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Tío Cowboy

Juan Salinas, Rodeo Roper and Horseman

By Ricardo D. Palacios

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Tejanos in Gray

Civil War Letters of Captains Joseph Rafael de la Garza and Manuel Yturri

Edited by Jerry Thompson; Translations by José Roberto Juárez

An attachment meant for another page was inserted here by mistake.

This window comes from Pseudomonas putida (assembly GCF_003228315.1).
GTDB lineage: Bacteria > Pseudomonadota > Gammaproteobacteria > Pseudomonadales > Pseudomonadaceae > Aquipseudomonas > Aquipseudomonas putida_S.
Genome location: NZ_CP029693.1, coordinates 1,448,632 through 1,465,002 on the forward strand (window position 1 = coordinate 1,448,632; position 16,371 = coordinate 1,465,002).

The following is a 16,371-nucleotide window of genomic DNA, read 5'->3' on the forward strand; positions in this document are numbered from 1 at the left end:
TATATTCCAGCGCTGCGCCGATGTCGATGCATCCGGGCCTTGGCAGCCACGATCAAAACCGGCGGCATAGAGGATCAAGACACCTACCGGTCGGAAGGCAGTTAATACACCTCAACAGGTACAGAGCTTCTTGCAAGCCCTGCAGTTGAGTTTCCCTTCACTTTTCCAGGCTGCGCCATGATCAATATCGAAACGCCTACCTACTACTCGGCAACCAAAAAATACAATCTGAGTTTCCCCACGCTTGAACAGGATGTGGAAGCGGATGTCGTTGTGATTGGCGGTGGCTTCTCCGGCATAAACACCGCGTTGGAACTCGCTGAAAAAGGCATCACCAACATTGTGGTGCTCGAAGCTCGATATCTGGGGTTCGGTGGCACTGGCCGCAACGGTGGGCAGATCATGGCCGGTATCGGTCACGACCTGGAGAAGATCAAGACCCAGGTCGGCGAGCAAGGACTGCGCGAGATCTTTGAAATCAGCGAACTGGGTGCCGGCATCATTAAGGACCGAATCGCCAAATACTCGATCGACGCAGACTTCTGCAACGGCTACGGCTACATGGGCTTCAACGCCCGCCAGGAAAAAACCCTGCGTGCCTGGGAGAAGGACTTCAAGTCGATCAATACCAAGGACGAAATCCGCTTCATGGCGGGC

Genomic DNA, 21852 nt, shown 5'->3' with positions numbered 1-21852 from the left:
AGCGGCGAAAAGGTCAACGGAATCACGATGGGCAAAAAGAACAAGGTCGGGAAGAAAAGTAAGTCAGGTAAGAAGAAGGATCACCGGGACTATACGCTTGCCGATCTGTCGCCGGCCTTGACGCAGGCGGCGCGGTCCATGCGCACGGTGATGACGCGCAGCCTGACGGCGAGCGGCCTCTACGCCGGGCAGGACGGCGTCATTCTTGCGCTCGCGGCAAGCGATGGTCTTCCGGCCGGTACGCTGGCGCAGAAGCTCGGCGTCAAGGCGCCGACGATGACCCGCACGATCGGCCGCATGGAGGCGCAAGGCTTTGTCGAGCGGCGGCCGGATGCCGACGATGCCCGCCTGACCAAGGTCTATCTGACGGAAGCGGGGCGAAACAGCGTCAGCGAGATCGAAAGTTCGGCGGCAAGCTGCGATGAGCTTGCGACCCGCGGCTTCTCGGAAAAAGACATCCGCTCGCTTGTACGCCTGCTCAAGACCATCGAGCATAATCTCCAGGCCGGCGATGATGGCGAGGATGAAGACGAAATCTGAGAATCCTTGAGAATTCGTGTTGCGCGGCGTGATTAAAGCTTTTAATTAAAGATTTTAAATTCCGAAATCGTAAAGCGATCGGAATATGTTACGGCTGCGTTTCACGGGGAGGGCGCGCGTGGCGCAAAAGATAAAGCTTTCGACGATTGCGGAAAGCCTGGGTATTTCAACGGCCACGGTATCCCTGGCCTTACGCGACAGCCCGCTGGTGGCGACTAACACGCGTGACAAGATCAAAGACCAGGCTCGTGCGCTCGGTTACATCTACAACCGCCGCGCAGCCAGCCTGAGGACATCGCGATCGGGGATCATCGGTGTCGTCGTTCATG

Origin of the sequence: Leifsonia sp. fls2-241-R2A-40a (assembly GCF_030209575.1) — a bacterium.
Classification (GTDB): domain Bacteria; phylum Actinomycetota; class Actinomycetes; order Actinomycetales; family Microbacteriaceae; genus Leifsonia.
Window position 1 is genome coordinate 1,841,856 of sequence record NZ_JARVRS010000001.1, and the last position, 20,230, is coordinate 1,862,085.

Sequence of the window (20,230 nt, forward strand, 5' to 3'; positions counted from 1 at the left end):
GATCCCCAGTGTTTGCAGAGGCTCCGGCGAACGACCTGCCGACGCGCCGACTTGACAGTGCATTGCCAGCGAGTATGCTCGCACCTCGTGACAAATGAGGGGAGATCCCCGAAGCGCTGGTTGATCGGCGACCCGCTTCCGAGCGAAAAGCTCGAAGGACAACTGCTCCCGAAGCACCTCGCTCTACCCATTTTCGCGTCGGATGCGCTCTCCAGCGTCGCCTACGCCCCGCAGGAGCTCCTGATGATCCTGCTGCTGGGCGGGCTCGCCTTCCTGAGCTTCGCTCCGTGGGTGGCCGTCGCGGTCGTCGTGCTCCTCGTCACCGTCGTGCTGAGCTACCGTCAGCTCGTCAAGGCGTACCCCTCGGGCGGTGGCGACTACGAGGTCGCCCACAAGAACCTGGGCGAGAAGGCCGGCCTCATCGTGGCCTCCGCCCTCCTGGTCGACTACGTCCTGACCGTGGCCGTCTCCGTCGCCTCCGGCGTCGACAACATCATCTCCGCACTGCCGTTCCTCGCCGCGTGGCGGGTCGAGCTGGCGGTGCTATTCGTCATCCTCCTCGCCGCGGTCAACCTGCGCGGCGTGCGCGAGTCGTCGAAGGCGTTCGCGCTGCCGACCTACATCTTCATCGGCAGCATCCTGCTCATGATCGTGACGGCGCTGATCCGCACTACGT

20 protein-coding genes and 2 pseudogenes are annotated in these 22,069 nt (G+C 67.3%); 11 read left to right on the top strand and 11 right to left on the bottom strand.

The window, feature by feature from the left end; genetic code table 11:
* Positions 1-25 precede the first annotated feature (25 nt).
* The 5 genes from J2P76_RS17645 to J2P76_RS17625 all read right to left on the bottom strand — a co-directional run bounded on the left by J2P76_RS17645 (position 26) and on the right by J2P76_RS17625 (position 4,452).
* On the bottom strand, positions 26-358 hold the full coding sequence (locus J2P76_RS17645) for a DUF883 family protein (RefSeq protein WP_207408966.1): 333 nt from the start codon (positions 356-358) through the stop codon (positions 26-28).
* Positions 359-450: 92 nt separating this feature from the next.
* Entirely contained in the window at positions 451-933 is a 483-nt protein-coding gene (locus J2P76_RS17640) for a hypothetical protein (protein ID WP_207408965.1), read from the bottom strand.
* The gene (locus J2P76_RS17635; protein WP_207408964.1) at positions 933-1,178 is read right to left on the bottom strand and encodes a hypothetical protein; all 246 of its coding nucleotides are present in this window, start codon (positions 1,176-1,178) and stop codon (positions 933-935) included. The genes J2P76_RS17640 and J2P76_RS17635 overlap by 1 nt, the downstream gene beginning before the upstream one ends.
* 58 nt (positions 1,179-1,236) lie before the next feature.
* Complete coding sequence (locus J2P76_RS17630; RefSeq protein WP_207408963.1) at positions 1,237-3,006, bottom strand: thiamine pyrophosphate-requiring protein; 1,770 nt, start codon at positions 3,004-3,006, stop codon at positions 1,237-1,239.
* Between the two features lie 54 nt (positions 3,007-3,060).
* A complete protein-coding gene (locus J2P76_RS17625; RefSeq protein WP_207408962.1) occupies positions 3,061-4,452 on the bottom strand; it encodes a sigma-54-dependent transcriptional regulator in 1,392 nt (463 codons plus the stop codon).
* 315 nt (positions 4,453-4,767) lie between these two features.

Mexican Texans, fighting for the Confederate cause, in their own words . . .  The Civil War is often conceived in simplistic, black and white terms: whites from the North and South fighting over states’ rights, usually centered on the issue of black slavery. But, as Jerry Thompson shows in Tejanos in Gray, motivations for allegiance to the South were often more complex than traditional interpretations have indicated. Gathered for the first time in this book, the forty-one letters and letter fragments written by two Mexican Texans, Captains Manuel Yturri and Joseph Rafael de la Garza, reveal the intricate and intertwined relationships that characterized the lives of Texan citizens of Mexican descent in the years leading up to and including the Civil War. The experiences and impressions reflected in the letters of these two young members of the Tejano elite from San Antonio, related by marriage, provide fascinating glimpses of a Texas that had displaced many Mexican-descent families after the Revolution, yet could still inspire their loyalty to the Confederate flag. De la Garza, in fact, would go on to give his life for the Southern cause. The letters, translated by José Roberto Juárez and with meticulous annotation and commentary by Thompson, deepen and provide nuance to our understanding of the Civil War and its combatants, especially with regard to the Tejano experience. Historians, students, and general readers interested in the Civil War will appreciate Tejanos in Gray for its substantial contribution to borderlands studies, military history, and the often-overlooked interplay of region, ethnicity, and class in the Texas of the mid-nineteenth century.